Replace hard drives with Google Drive
Trash you hard drives and pen drives – ‘Google Drive’ will let you store all your data online and you just need a data connection on your laptop, phone and tab to access and store the data. The launch is sure to turn the heat on similar services like Dropbox and SkyDrive.
IN A move that could render hard drives and pen drives obsolete, Google Inc has launched ‘Google Drive’ where users can store music, pictures and other data including the PDF files. This is also seen as the next step in the evolution of Google docs, where users will play with their data in a particular cloud.
According to the Telegraph, the service will build on existing ‘Docs’ word processing software and the service will be accessible from anywhere on mobiles, tablets and PCs. Besides letting users to comment on the documents, they can share and store online their favourite songs, movies and pictures taken on a holiday. The app is even rumoured to let users edit the videos within Drive online.
“You can get started with 5GB of storage for free—that’s enough to store the high-res photos of your trip to the Mt. Everest, scanned copies of your grandparents’ love letters or a career’s worth of business proposals, and still have space for the novel you’re working on,” Mail Online quoted Google.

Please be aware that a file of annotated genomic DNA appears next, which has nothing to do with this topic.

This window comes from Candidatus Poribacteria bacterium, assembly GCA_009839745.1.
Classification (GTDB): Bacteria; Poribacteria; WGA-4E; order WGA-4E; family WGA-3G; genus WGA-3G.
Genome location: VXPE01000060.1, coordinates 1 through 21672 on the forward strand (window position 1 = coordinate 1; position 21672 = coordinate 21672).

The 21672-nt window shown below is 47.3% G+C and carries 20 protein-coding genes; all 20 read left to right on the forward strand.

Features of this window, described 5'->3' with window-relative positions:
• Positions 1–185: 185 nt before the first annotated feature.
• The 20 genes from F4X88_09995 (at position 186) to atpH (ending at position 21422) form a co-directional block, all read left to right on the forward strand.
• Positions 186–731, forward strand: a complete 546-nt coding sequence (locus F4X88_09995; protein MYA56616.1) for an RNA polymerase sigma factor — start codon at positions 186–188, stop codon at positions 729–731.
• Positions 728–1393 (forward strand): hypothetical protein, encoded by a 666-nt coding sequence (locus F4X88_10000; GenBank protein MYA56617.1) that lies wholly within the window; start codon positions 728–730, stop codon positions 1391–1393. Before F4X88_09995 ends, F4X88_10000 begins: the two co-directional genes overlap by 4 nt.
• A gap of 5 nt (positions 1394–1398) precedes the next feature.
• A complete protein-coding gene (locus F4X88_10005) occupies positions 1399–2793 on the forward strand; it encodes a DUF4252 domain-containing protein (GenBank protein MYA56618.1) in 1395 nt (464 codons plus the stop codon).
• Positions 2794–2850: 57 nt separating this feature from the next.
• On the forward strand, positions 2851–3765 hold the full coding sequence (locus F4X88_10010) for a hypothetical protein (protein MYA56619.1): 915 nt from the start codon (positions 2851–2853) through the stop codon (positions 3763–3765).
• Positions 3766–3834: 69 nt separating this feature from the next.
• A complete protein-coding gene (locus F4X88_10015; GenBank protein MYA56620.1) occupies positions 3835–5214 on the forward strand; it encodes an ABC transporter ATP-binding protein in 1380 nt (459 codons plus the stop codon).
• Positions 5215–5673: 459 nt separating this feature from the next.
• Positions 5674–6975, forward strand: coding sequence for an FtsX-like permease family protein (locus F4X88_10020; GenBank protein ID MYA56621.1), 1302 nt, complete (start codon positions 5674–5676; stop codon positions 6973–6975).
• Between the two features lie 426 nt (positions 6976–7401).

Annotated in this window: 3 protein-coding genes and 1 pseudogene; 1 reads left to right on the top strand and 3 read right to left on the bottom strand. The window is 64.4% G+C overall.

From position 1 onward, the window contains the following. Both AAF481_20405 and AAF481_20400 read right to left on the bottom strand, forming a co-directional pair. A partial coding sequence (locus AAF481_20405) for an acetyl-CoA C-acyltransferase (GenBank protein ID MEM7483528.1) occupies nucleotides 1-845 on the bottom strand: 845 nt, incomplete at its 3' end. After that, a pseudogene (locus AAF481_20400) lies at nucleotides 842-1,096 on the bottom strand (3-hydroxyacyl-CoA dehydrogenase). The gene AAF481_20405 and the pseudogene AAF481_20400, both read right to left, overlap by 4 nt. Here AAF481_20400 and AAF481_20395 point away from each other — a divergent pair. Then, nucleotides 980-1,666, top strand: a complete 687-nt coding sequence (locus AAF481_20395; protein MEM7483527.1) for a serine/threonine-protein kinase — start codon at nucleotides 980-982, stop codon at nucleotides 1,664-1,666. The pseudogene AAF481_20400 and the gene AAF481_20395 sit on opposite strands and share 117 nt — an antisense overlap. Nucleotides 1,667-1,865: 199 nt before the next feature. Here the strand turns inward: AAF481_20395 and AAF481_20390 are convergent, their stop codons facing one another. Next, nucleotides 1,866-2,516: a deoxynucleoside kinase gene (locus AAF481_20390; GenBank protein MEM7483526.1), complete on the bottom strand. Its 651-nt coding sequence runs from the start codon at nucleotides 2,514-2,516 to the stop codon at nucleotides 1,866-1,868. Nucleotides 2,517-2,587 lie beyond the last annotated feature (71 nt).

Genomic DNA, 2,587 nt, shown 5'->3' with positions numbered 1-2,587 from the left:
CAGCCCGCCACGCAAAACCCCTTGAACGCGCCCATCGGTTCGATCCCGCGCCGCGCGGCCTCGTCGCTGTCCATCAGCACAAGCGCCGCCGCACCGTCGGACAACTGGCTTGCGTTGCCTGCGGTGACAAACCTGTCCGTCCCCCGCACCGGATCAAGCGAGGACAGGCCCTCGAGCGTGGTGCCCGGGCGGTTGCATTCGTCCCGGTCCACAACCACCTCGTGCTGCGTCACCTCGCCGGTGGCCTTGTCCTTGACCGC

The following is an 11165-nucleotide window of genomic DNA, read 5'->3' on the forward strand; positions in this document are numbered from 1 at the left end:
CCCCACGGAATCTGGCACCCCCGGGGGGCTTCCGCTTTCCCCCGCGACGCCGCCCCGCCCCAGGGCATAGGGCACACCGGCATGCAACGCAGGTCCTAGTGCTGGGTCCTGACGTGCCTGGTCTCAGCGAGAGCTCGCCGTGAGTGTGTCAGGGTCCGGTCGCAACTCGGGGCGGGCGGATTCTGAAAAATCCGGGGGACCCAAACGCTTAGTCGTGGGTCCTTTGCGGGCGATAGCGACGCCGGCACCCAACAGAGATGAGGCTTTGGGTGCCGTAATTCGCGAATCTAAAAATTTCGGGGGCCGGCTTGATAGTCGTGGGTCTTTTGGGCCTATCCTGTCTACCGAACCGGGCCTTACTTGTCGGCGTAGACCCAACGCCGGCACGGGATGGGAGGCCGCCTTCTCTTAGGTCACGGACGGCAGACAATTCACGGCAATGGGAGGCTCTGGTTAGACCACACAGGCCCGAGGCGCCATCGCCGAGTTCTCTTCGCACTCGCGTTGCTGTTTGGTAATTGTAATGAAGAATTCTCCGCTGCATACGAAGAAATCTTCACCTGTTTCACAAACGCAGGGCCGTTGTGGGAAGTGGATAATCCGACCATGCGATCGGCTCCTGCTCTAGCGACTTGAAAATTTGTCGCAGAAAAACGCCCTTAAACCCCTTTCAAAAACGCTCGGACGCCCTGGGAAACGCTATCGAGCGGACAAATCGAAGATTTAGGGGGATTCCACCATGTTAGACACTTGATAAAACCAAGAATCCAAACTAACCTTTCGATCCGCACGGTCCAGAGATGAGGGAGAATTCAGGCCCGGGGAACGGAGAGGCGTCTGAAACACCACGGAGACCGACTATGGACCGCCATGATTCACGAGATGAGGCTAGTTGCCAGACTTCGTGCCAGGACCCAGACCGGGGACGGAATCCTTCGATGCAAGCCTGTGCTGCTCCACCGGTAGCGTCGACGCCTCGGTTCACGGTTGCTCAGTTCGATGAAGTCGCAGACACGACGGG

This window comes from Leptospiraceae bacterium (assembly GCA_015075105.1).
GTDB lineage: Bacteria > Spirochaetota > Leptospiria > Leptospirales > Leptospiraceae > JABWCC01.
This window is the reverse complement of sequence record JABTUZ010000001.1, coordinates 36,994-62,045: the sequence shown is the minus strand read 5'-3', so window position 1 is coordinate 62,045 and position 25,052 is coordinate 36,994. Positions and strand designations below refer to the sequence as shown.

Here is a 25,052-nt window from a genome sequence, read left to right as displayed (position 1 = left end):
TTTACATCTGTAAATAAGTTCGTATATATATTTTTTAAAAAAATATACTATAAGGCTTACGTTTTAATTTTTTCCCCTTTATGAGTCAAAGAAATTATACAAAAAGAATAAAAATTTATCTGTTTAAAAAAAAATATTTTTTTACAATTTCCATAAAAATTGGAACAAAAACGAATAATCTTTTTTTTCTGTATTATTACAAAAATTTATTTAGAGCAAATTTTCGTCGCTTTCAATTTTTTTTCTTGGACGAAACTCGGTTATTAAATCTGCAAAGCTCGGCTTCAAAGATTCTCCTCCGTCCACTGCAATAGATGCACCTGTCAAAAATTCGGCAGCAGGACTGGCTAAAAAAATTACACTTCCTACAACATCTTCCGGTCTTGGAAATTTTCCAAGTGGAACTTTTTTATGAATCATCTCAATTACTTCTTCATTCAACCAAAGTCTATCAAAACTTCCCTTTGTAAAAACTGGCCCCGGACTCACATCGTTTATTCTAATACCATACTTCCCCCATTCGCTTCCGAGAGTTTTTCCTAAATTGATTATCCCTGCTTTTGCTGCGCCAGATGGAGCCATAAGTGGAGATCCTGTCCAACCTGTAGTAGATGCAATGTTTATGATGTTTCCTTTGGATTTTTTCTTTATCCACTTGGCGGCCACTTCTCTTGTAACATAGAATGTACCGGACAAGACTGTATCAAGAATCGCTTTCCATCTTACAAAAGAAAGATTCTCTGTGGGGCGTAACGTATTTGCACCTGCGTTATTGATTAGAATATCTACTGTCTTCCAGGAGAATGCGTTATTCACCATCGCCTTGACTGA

Users would be allowed 5GB free space, 25GB for $2.49/month, 100GB for $4.99/month or even 1TB for $49.99/month. Another benefit that Google says is that once you upgrade to a paid account, your Gmail account storage will also expand
Using Optical Character recognition (OCR) technology, users can even recognise text in scanned documents like old newspaper clippings. Cloud services like Dropbox, Microsoft’s SkyDrive and Apple’s iCloud are already a rage among consumers and Google Drive, coming from Internet search engine giant will certainly add to the competition and people can’t say no without checking the app.
Dropbox charges $19.99 for an equivalent service, but Microsoft’s less popular SkyDrive costs £32 per year for its nearest equivalent. A terabyte of Drive storage will cost $49.99 per month; DropBox charges $795 per year for five users to have unlimited access, which is its closest package, according to the Telegraph.